Flower & plant growing guide for March
25th March 2022
Spring is upon us, and the temperatures are starting to warm, which means that spring and March planting can begin in the garden. Spring and the month of March are a wonderful time of year as the colder months disappear and flower buds start to appear, but sometimes with the unpredictable nature of the English weather, it can be difficult to know what plants and flowers to seed. In this guide, we take you through some of the best flowers and plants to sow in the month of March.
Read on to find some of the varieties you should be looking to add to your garden and some of the tips and tricks to care for them in the ever-changing conditions.
Flowers and plants to plant in March:
- Wildflower Mixes
- Sweet Peas
- Pot Marigold
- Deciduous Trees
Wildflowers are a great filler plant and look beautiful in large planters and open spaces due to their variety of colours and shades. Wildflowers will often grow voluntarily in gardens with the right conditions and soil types but sowing a wildflower mix is a great way to ensure a large variety of blooms and colours.
Gardeners World mentions planting wildflowers in your garden in March and the basic process you need to go through to achieve a flourishing plant: “Annual wildflower mixes can be sown in March. As with hardy annuals, prepare the soil well by removing weeds and raking to a fine tilth, but do not enrich the soil.
Unlike wildflowers, Dahlias need to live in the greenhouse if they are being planted in March. They will often flower in their first year and are great for those with smaller outdoor spaces as they thrive in pots and planters.
The team at Sarah Raven plant dahlias and comment about their diversity and beauty on their website: “Dahlias are some of the lowest maintenance, highest production cut flowers and garden plants you can grow. Here at Perch Hill, we grow hundreds and hundreds of dahlias, and they are the highlight of the summer and autumn garden. Excellent cut for a vase, each dahlia tuber can produce hundreds of flowers, meaning a colourful show inside and out for weeks on end. They come in all different sizes and colours, each as exciting as the next, but they also come in myriad shapes.”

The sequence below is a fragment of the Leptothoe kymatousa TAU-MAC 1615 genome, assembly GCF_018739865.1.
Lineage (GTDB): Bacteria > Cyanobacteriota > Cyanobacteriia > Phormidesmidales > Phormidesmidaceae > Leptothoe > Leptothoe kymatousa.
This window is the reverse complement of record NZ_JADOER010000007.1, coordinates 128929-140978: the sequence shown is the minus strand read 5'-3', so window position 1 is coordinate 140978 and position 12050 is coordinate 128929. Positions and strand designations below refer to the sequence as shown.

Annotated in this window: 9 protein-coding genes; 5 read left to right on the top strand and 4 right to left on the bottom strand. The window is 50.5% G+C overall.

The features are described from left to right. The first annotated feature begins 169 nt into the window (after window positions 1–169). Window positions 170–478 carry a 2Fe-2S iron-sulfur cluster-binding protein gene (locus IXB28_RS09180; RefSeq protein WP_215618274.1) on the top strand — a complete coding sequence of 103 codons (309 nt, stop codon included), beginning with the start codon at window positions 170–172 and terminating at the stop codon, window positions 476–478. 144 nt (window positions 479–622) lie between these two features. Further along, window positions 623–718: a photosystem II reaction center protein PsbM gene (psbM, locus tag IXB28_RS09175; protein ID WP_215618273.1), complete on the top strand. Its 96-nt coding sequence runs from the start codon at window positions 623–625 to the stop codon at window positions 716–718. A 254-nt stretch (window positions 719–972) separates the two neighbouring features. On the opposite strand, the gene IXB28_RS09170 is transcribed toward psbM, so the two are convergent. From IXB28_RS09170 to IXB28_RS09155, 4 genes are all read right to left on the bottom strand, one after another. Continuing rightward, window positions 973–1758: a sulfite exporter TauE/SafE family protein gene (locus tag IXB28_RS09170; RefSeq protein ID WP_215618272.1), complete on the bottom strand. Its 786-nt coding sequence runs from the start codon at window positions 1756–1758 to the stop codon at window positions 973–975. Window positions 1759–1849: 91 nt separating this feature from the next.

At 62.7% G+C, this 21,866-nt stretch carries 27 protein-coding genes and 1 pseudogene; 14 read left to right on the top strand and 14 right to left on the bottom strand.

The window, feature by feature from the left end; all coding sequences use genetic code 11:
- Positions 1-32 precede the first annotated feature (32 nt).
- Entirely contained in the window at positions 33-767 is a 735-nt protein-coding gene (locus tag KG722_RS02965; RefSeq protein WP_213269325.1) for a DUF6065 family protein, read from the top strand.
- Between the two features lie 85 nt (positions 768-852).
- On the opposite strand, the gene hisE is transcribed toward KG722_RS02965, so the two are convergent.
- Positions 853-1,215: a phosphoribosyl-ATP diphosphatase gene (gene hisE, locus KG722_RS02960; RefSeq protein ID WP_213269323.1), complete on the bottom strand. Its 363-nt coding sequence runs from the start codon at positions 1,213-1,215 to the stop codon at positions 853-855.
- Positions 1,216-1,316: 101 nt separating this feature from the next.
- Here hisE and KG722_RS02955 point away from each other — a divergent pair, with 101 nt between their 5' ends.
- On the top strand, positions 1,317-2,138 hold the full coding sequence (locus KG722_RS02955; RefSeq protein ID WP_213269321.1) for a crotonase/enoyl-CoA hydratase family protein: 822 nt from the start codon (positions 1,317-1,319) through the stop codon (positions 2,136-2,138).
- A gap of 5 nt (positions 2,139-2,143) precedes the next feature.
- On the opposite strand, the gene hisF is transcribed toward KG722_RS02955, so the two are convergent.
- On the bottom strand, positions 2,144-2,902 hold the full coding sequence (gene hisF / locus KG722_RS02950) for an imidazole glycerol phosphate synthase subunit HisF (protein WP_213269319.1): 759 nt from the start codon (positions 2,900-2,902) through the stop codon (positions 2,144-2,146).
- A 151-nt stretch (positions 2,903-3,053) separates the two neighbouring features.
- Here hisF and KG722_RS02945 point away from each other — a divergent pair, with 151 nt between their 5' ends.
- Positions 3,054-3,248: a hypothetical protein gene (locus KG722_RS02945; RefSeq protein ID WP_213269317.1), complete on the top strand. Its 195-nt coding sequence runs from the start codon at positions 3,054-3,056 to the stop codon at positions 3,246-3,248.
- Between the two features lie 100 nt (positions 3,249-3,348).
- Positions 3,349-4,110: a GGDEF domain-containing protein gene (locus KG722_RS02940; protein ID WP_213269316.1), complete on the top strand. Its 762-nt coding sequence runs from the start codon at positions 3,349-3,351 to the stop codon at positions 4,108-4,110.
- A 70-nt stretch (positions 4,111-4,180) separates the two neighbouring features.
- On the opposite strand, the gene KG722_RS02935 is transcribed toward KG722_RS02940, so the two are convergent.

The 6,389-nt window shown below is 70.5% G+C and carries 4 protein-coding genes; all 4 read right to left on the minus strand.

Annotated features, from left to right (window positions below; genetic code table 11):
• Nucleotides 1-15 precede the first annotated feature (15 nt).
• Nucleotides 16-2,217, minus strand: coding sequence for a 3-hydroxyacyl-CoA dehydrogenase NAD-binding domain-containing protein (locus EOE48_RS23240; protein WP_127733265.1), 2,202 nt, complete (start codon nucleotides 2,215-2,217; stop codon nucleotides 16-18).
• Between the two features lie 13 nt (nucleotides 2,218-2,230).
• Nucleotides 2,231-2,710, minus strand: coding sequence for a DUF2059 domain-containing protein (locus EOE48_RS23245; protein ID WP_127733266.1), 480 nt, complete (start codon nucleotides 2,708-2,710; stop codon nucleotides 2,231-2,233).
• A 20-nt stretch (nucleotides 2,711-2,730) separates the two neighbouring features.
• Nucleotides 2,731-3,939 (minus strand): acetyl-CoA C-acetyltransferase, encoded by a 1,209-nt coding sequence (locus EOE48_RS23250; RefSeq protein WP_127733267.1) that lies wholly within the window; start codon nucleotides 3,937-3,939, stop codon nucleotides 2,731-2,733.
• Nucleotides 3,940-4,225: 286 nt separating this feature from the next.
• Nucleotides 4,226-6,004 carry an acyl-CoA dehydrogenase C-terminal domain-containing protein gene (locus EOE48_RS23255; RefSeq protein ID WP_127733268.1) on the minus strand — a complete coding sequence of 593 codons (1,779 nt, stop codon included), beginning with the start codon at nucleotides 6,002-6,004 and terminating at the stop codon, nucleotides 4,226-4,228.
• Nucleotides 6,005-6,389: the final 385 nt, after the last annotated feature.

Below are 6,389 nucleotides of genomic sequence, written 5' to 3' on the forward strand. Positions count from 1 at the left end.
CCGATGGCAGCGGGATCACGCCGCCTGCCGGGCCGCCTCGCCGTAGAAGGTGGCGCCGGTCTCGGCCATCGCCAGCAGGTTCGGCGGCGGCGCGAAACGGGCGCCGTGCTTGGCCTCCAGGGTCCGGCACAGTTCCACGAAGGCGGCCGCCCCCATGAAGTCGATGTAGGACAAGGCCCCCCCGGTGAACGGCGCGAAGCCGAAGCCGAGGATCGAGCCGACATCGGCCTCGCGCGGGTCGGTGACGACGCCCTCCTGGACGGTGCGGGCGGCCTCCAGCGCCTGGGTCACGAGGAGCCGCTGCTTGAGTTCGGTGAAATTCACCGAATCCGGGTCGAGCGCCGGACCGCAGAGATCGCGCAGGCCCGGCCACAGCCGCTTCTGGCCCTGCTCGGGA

Sweet peas are a sensitive plant that reacts badly to midwinter temperatures and harsh conditions. They are best sown either between October and November or February and March for best results. Temperatures and light levels are a contributing factor to their success so planting them in well-draining areas that are out of direct sunlight but in lighter areas is preferred.
“Sweet Peas are one of the most popular cottage garden flowers, prized for their beautiful blooms and gorgeous scent. Trained onto a wigwam-shaped plant support they form an impressive column of fragrant, summer colour in beds and borders. Growing and planting Sweet Peas is easy and they are excellent cut flowers, the more you pick the more they’ll grow.”